Brazil plans massive centralized biometric database of all citizens to improve agency data sharing
The government of Brazil intends to collect a broad range of biographic and biometric information, including fingerprint, iris, face, voice, and gait biometrics about its 200 million citizens in a centralized database meant to be shared “as widely as possible” across government departments, ZDNet reports.
The database is mandated in a decree that suggests public policy improvement and simplified data sharing between government departments are the goal of the project. Information is to be shared as much as allowed by legal restrictions, such as the country’s General Data Protection Act, which goes into force in August of 2020. Data sharing will be carried out under three categories; one for public data not subject to restrictions, ‘restricted’ access for confidential data accessible by government agencies to perform specific tasks, and ‘specific,’ which grants access to certain agencies for legal purposes. The decree also mandates the creation of a Central Committee for Data Governance, made up of seven members from the Ministry of Economy, Brazil’s social security institute, and a secretariat to pursue transparency and prevent corruption.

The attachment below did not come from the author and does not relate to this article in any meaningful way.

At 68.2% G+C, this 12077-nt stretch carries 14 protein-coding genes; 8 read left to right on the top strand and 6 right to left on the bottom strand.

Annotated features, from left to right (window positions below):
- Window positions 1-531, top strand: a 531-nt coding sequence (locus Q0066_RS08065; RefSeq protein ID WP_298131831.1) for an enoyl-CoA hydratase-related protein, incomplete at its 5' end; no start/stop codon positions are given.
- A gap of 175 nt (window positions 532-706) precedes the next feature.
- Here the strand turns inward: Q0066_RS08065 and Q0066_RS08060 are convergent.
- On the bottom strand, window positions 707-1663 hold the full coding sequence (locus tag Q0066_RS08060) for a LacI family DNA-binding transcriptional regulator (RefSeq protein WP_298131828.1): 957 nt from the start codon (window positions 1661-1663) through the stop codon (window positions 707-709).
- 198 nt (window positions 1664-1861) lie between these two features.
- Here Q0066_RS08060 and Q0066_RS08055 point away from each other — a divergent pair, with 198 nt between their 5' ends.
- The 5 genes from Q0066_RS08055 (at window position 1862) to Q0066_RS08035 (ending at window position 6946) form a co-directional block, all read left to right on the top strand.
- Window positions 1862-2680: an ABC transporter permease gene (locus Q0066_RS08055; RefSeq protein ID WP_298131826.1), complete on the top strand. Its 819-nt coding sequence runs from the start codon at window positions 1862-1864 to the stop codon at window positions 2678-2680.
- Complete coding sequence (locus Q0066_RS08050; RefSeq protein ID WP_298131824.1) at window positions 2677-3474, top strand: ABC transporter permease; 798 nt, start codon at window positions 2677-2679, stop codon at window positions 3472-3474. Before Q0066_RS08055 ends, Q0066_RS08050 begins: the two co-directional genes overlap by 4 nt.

The board of the National Authority for Data Protection, meanwhile, is yet to be announced, though it will in theory have oversight of the new data governance committee and the database.
Data collected will initially include name, date of birth, address, parent names, numbers for ID, social security and voting credentials, and employment and corporate affiliation details. Biometrics are expected to be added during a second stage, though fingerprints are already collected for ID documents.
The database will be implemented primarily by the Secretariat for Digital Government, an agency of the Ministry of Economy.
Biometrics have been taking off in Brazil, as the country has been working towards the implementation of a national biometric digital ID scheme, but consumer rights watchdog Idec recently blasted a plan to use facial recognition for social security claims.